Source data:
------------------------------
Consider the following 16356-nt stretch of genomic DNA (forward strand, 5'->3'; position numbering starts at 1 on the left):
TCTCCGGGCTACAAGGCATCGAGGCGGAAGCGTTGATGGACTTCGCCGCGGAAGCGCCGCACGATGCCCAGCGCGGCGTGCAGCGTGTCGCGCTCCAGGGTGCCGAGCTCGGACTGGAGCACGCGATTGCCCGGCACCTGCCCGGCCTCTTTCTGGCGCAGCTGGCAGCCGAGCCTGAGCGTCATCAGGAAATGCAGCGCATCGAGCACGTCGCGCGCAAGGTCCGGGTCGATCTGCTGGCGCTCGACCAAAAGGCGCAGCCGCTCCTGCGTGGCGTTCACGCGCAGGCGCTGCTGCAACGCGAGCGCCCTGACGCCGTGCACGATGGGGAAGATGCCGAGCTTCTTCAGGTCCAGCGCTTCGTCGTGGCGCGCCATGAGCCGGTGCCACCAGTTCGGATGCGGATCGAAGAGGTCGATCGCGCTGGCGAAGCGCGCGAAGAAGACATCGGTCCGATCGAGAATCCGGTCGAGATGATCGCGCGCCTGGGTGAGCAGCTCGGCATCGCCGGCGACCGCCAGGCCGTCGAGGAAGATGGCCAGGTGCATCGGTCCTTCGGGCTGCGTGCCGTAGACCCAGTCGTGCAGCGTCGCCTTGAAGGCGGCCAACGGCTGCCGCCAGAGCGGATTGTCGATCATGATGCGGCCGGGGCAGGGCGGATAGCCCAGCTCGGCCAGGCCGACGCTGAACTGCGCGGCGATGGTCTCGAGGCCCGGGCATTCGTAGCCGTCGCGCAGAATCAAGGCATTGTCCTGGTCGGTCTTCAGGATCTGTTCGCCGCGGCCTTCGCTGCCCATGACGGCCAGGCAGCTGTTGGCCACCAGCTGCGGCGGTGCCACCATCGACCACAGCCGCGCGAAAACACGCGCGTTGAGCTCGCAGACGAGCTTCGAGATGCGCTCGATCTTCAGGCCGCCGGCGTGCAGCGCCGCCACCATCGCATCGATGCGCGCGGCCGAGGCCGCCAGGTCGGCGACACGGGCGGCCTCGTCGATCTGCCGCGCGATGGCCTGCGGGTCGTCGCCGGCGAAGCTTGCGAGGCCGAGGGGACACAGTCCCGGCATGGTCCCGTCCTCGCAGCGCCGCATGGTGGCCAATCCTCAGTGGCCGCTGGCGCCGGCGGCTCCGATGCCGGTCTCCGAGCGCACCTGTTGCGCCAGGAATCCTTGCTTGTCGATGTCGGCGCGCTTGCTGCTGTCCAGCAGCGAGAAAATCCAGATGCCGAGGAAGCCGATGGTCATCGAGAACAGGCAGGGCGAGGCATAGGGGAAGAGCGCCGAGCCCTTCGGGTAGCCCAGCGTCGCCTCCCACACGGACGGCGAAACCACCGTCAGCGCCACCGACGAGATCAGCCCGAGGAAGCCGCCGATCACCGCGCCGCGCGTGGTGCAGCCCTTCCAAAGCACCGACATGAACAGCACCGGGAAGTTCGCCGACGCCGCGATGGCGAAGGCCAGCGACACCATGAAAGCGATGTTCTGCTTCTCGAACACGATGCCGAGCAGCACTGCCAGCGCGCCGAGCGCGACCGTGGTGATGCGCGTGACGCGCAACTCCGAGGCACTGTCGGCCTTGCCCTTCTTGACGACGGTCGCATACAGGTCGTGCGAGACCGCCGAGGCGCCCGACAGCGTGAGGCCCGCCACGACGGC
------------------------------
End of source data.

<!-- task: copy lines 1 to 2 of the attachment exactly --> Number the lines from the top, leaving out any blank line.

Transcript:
Consider the following 16356-nt stretch of genomic DNA (forward strand, 5'->3'; position numbering starts at 1 on the left):
TCTCCGGGCTACAAGGCATCGAGGCGGAAGCGTTGATGGACTTCGCCGCGGAAGCGCCGCACGATGCCCAGCGCGGCGTGCAGCGTGTCGCGCTCCAGGGTGCCGAGCTCGGACTGGAGCACGCGATTGCCCGGCACCTGCCCGGCCTCTTTCTGGCGCAGCTGGCAGCCGAGCCTGAGCGTCATCAGGAAATGCAGCGCATCGAGCACGTCGCGCGCAAGGTCCGGGTCGATCTGCTGGCGCTCGACCAAAAGGCGCAGCCGCTCCTGCGTGGCGTTCACGCGCAGGCGCTGCTGCAACGCGAGCGCCCTGACGCCGTGCACGATGGGGAAGATGCCGAGCTTCTTCAGGTCCAGCGCTTCGTCGTGGCGCGCCATGAGCCGGTGCCACCAGTTCGGATGCGGATCGAAGAGGTCGATCGCGCTGGCGAAGCGCGCGAAGAAGACATCGGTCCGATCGAGAATCCGGTCGAGATGATCGCGCGCCTGGGTGAGCAGCTCGGCATCGCCGGCGACCGCCAGGCCGTCGAGGAAGATGGCCAGGTGCATCGGTCCTTCGGGCTGCGTGCCGTAGACCCAGTCGTGCAGCGTCGCCTTGAAGGCGGCCAACGGCTGCCGCCAGAGCGGATTGTCGATCATGATGCGGCCGGGGCAGGGCGGATAGCCCAGCTCGGCCAGGCCGACGCTGAACTGCGCGGCGATGGTCTCGAGGCCCGGGCATTCGTAGCCGTCGCGCAGAATCAAGGCATTGTCCTGGTCGGTCTTCAGGATCTGTTCGCCGCGGCCTTCGCTGCCCATGACGGCCAGGCAGCTGTTGGCCACCAGCTGCGGCGGTGCCACCATCGACCACAGCCGCGCGAAAACACGCGCGTTGAGCTCGCAGACGAGCTTCGAGATGCGCTCGATCTTCAGGCCGCCGGCGTGCAGCGCCGCCACCATCGCATCGATGCGCGCGGCCGAGGCCGCCAGGTCGGCGACACGGGCGGCCTCGTCGATCTGCCGCGCGATGGCCTGCGGGTCGTCGCCGGCGAAGCTTGCGAGGCCGAGGGGACACAGTCCCGGCATGGTCCCGTCCTCGCAGCGCCGCATGGTGGCCAATCCTCAGTGGCCGCTGGCGCCGGCGGCTCCGATGCCGGTCTCCGAGCGCACCTGTTGCGCCAGGAATCCTTGCTTGTCGATGTCGGCGCGCTTGCTGCTGTCCAGCAGCGAGAAAATCCAGATGCCGAGGAAGCCGATGGTCATCGAGAACAGGCAGGGCGAGGCATAGGGGAAGAGCGCCGAGCCCTTCGGGTAGCCCAGCGTCGCCTCCCACACGGACGGCGAAACCACCGTCAGCGCCACCGACGAGATCAGCCCGAGGAAGCCGCCGATCACCGCGCCGCGCGTGGTGCAGCCCTTCCAAAGCACCGACATGAACAGCACCGGGAAGTTCGCCGACGCCGCGATGGCGAAGGCCAGCGACACCATGAAAGCGATGTTCTGCTTCTCGAACACGATGCCGAGCAGCACTGCCAGCGCGCCGAGCGCGACCGTGGTGATGCGCGTGACGCGCAACTCCGAGGCACTGTCGGCCTTGCCCTTCTTGACGACGGTCGCATACAGGTCGTGCGAGACCGCCGAGGCGCCCGACAGCGTGAGGCCCGCCACGACGGC